Myrtle Beach Family Guide
Resorts vs. Condos
Cruise beachside Ocean Boulevard, and the condo buildings, hotels, resorts, and classic mom-and-pop joints wash over you like waves. Good news: You have options. Decide now what kind of lodging best fits your family's desires. Do you need to cook big meals, or would you rather have daily clean sheets, a maid service, and other amenities?
above: Miss the crowds by making Myrtle Beach State Park your base camp. It's a family-friendly place to enjoy the water.
Condos: One of the best affordable properties we found is Atlantic Coast Resorts with clean, adequate condos and a great pool. We also like Roxanne Towers, which opened in 2004 and features tasteful, ocean-themed decor. Perhaps the crème de la crème of condo properties in the area, Island Vista blends the best of a condo and resort stay.
Hotel: You'll also enjoy the newly renovated Hampton Inn & Suites Oceanfront. Each guest room features a mini-fridge and microwave, comfortable beds, and puffy comforters. Cool off in their pool, or walk right out the back gate to the beach.
You might assume The Bagel Factory is a one-trick pony, but they also offer good omelets ($4.75-$5.25) and three pancakes with eggs ($4.95). Of course, a toasted bagel with a specialty cream cheese ($2.42), such as walnut-and-raisin or jalapeño-and-Cheddar, always pleases.
Our favorite lunch stop remains the authentically Italian Luigi's Trattoria with its imported prosciutto di Parma sandwich with fresh mozzarella ($6.95).
photo: Reserve an evening during your vacation to splurge at Greg Norman's Australian Grille.
A local introduced us to the quaint Sun City Cafe located downtown, and now we're lifelong fans of the spicy fish tacos ($10.95). The limited menu features West Coast cuisine and a laid-back atmosphere.
For a splurge, reserve a waterside table on the back deck at Greg Norman's Australian Grille. Yes, this is a much fancier dinner, but children are still welcome. You'll love the rich decor, including aboriginal artwork and live music Wednesday through Sunday nights. Start with the fried calamari ($8.95 medium, $12.95 large) tossed in a sweet-and-sour chile glaze with cilantro and Parmesan cheese. Ask about the fresh fish specials, or try the black pepper-encrusted Atlantic salmon ($19.95) as an entrée.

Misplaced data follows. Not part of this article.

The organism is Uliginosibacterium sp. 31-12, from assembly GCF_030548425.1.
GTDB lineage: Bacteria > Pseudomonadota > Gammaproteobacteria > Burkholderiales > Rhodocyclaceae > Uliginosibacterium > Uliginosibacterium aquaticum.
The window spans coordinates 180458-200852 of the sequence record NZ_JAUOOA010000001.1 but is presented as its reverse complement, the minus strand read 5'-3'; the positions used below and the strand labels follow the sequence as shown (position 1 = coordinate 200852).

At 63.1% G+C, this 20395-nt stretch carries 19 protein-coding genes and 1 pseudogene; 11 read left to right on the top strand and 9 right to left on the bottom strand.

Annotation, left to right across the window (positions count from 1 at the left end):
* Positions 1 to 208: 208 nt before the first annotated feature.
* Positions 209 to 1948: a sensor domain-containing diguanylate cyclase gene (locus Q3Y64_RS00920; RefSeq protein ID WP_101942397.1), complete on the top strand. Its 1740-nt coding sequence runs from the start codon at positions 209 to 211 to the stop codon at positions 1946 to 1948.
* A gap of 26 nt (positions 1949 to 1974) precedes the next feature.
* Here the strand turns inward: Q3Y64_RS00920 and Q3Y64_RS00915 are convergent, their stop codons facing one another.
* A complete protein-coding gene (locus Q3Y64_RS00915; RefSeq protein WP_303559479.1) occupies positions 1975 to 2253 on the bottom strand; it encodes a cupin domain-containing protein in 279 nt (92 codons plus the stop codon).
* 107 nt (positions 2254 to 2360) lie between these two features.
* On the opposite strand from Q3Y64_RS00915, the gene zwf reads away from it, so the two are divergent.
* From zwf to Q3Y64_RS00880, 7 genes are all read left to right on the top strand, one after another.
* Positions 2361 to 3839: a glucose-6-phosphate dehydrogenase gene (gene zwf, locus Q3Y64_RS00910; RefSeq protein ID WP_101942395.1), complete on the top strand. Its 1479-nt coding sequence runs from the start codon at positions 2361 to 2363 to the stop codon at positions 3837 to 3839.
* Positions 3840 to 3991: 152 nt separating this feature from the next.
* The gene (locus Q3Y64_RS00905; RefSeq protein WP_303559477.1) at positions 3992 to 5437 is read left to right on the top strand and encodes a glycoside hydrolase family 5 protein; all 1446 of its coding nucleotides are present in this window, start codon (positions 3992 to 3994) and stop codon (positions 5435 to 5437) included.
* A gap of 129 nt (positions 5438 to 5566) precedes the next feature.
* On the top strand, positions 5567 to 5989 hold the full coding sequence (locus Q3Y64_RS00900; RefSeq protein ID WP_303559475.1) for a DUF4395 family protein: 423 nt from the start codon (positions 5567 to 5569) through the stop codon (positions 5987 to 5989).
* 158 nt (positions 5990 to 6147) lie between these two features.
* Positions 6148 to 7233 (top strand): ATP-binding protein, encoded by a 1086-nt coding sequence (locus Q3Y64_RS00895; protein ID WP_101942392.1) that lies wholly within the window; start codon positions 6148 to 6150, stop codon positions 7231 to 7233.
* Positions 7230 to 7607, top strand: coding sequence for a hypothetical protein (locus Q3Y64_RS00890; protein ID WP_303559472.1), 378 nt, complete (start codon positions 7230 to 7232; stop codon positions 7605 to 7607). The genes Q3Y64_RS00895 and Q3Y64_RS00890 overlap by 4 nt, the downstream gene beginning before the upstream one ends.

In case you don't have beach access out your back door, we recommend spreading your towel at Myrtle Beach State Park, just 15 minutes south of the craziness. You'll have to pay a fee ($4 adults, $1.50 ages 6-15), but the more peaceful experience and restroom facilities make it worth every cent. Rent an umbrella and chairs ($20 per day) if you must, but we suggest bringing your own.
Ditch the Sand
You want serenity? Take a three-hour tour to a deserted island. Myrtle Beach's family-friendly allure grows from its flashy attractions and the guarantee that, rain or shine, your vacation will never suffer boredom. More than 100 shops and 20 restaurants fill the giant, redbrick-paved village known as Broadway at the Beach. Tease the fire-breathing dragon outside the Dragon's Lair Fantasy Golf (pictured), and aah at the fireworks show over the lagoon on Tuesday nights after Memorial Day. Par is the least of your worries at Capt. Hook's Adventure Golf, where the smoking skull, pirates, and journey through never-never land are more than enough to keep you occupied.
If you want to hit the real links, you're in luck. The Grand Strand's high seasons for golf are spring and fall, and rates drop during summer months. Amid the sea of tee time booking agencies, Myrtle Beach Golf Holiday ( www.golfholiday.com) and Myrtle Beach National (www.mbn.com) consistently win our allegiance.
• The Bagel Factory: 2012 North Kings Highway; (843) 626-6445.
• Luigi's Trattoria: 503 61st Avenue North; (843) 497-7080.
• Dead Dog Saloon: 760 Coastal Grand Circle; (843) 839-3647.
• Sun City Cafe: 801 Main Street; (843) 445-2992.
• Greg Norman's Australian Grille: 4930 U.S. 17 South; www.shark.com/australiangrille or (843) 361-0000.
• Driving Tip: In-season traffic around Myrtle Beach can be brutal, but State 31 conveniently bypasses the ever-busy Kings Highway/U.S. Business 17, especially if you're trying to get from the north end of Myrtle Beach to the south.
Tips From Beach Pros
John and Anita Schwartz of Gastonia, North Carolina, spent their honeymoon in Myrtle Beach and have been coming back just about each year for the last 35 years. We asked them to give us a couple of their beach tips.
• Pack wooden beach chairs. They're sturdier and sand doesn't stick to them.
• Freeze water bottles and pack them in your cooler to keep the fruits and veggies cold. When they melt, you'll have extra drinking water.